How one GTA mom and her twins are helping bullied kids
They’ve mailed hundreds of cards to kids who are having a tough time. And it’s making a difference
By Tina Anson Mine
Ask Vaughn, Ont.’s Jessica Cohn about The Friend Send, a volunteer group she founded, and her excitement will have you fumbling for the volume button on your phone. But her enthusiasm quickly becomes contagious.
The mum of 10-year-old twins Jeremy and Tamara, Cohn is an avid participant in Facebook parenting groups. In October 2017, she realized she’d been reading post after post about children who had no one come to their birthday parties. “It made me really sad to think of all these kids feeling so alone and miserable on what should be a happy day,” she says. She told her “twin team” about it, and they tried to think of ways they could help — maybe send a few birthday cards to these kids to let them know someone cared?
Fast-forward five months, and that small idea has become a big (and growing!) volunteer organization. To date, The Friend Send’s 200+ active members have mailed more than 190 cards full of good wishes to kids aged 12 and under who are facing tough times, from birthday party no-shows to severe bullying. Some volunteers are parents with school-age kids, but “there are grandparents in the group who do this with their grandkids, and aunts and uncles who do this with their nieces and nephews,” says Cohn. “There are also teachers in the group who have Friend Send clubs at their schools,” she says. “A ton of students will make cards for a single kid, who will get a whole envelope full—anywhere from 10 to 60 cards, which is pretty amazing!”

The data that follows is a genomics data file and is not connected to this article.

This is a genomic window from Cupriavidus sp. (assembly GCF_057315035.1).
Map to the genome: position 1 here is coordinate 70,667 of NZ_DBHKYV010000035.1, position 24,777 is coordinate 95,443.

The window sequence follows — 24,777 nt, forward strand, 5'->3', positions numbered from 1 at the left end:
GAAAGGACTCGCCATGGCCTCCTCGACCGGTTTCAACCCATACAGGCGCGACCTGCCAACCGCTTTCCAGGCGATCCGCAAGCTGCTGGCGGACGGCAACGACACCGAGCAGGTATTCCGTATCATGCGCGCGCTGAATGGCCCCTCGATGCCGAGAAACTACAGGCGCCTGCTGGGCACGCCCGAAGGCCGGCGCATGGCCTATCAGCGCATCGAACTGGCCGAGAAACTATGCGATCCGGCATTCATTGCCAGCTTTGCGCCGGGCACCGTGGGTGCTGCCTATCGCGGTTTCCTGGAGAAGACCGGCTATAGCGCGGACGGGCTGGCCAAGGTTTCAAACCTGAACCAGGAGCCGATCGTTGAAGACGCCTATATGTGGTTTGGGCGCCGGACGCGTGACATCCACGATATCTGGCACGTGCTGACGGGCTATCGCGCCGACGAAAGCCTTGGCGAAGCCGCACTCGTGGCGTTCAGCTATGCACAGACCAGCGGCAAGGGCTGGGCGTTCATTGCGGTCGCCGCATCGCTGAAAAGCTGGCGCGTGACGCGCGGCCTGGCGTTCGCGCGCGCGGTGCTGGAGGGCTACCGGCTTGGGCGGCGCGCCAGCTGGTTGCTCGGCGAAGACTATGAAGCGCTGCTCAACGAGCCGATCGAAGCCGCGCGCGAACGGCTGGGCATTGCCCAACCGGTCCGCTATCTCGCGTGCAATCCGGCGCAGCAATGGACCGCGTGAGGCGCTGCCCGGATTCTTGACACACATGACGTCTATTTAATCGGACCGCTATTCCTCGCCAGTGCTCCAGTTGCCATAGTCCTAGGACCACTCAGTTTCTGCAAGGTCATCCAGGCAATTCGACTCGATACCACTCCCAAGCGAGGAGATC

One thing Jessica knew she had to prioritize: privacy. The Friend Send has worked with York Regional Police’s internet safety officer to ensure they follow best practices to keep recipients’ identities concealed. All requests for cards go directly to Cohn, who only passes on a first name, an age and bit about the situation the child has been facing to volunteers, so they can personalize their loving messages and offer the right words of encouragement. Volunteers then send cards to her via a post office box—so she’s the only one who knows the addresses and identities of the people involved.
The group gets plenty of positive feedback, which spurs them on. “One lady said her daughter keeps her card on her bedside table and whenever she’s feeling low, she reads it and it makes her smile,” says Cohn. “Another said her child took the card to school to show everybody what her mysterious friends out there in the world sent.” Parents often share pictures of the cards their kids have received on the group’s private Facebook page, to everyone’s delight. And some of the volunteers’ own kids have received good wishes through The Friend Send, which made them want to pay it forward to other kids who are in the same situation.
Cohn’s twins Tamara and Jeremy happily write card after card with their mum, adding stickers and personalized messages of encouragement. “I feel amazing because I’m sending people happiness,” says Tamara. Jeremy takes a more philosophical view: “It feels great to know that we’re helping kids across Canada who are bullied,” he says. “We can’t exactly stop bullying but why not make victims more positive about themselves and make them more courageous?”
Get involved: Ready to fire up your crayons and send a heartfelt message to a kid in need? Visit The Friend Send Facebook page, or check out their website.